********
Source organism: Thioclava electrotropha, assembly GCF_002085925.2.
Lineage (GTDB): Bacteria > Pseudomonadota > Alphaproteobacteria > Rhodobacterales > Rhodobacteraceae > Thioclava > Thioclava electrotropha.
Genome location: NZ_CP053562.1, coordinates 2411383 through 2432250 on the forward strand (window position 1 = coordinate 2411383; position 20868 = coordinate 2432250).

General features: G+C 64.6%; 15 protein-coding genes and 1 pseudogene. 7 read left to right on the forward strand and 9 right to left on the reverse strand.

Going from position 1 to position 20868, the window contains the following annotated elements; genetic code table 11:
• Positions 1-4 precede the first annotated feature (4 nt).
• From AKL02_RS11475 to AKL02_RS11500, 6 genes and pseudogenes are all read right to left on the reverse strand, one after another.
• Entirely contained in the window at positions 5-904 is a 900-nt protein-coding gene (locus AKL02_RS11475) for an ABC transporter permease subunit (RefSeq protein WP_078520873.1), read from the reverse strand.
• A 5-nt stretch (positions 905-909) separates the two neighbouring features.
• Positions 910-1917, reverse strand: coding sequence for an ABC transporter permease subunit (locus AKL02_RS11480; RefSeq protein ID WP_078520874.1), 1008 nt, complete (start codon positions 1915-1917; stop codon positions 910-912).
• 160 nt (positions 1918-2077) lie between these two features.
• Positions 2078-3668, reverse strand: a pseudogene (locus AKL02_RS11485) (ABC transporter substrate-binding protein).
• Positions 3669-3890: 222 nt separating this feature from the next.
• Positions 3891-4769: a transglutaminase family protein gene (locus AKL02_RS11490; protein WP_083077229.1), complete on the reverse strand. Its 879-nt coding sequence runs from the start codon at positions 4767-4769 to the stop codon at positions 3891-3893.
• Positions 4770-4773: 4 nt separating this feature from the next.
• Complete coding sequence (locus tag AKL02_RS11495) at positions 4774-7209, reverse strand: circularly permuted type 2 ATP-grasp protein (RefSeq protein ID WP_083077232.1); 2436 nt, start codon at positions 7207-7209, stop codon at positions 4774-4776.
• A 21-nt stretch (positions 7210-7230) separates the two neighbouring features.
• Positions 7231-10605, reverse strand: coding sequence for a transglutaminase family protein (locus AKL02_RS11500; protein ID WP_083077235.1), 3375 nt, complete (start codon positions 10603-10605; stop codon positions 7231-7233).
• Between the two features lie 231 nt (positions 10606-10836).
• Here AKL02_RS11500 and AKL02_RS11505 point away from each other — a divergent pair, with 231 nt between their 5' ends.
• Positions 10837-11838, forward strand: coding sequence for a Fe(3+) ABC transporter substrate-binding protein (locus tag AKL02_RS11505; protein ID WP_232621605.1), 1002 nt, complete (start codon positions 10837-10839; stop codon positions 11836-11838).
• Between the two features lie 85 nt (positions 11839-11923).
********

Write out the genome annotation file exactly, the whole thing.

Source organism: Thioclava electrotropha, assembly GCF_002085925.2.
Lineage (GTDB): Bacteria > Pseudomonadota > Alphaproteobacteria > Rhodobacterales > Rhodobacteraceae > Thioclava > Thioclava electrotropha.
Genome location: NZ_CP053562.1, coordinates 2411383 through 2432250 on the forward strand (window position 1 = coordinate 2411383; position 20868 = coordinate 2432250).

General features: G+C 64.6%; 15 protein-coding genes and 1 pseudogene. 7 read left to right on the forward strand and 9 right to left on the reverse strand.

Going from position 1 to position 20868, the window contains the following annotated elements; genetic code table 11:
• Positions 1-4 precede the first annotated feature (4 nt).
• From AKL02_RS11475 to AKL02_RS11500, 6 genes and pseudogenes are all read right to left on the reverse strand, one after another.
• Entirely contained in the window at positions 5-904 is a 900-nt protein-coding gene (locus AKL02_RS11475) for an ABC transporter permease subunit (RefSeq protein WP_078520873.1), read from the reverse strand.
• A 5-nt stretch (positions 905-909) separates the two neighbouring features.
• Positions 910-1917, reverse strand: coding sequence for an ABC transporter permease subunit (locus AKL02_RS11480; RefSeq protein ID WP_078520874.1), 1008 nt, complete (start codon positions 1915-1917; stop codon positions 910-912).
• 160 nt (positions 1918-2077) lie between these two features.
• Positions 2078-3668, reverse strand: a pseudogene (locus AKL02_RS11485) (ABC transporter substrate-binding protein).
• Positions 3669-3890: 222 nt separating this feature from the next.
• Positions 3891-4769: a transglutaminase family protein gene (locus AKL02_RS11490; protein WP_083077229.1), complete on the reverse strand. Its 879-nt coding sequence runs from the start codon at positions 4767-4769 to the stop codon at positions 3891-3893.
• Positions 4770-4773: 4 nt separating this feature from the next.
• Complete coding sequence (locus tag AKL02_RS11495) at positions 4774-7209, reverse strand: circularly permuted type 2 ATP-grasp protein (RefSeq protein ID WP_083077232.1); 2436 nt, start codon at positions 7207-7209, stop codon at positions 4774-4776.
• A 21-nt stretch (positions 7210-7230) separates the two neighbouring features.
• Positions 7231-10605, reverse strand: coding sequence for a transglutaminase family protein (locus AKL02_RS11500; protein ID WP_083077235.1), 3375 nt, complete (start codon positions 10603-10605; stop codon positions 7231-7233).
• Between the two features lie 231 nt (positions 10606-10836).
• Here AKL02_RS11500 and AKL02_RS11505 point away from each other — a divergent pair, with 231 nt between their 5' ends.
• Positions 10837-11838, forward strand: coding sequence for a Fe(3+) ABC transporter substrate-binding protein (locus tag AKL02_RS11505; protein ID WP_232621605.1), 1002 nt, complete (start codon positions 10837-10839; stop codon positions 11836-11838).
• Between the two features lie 85 nt (positions 11839-11923).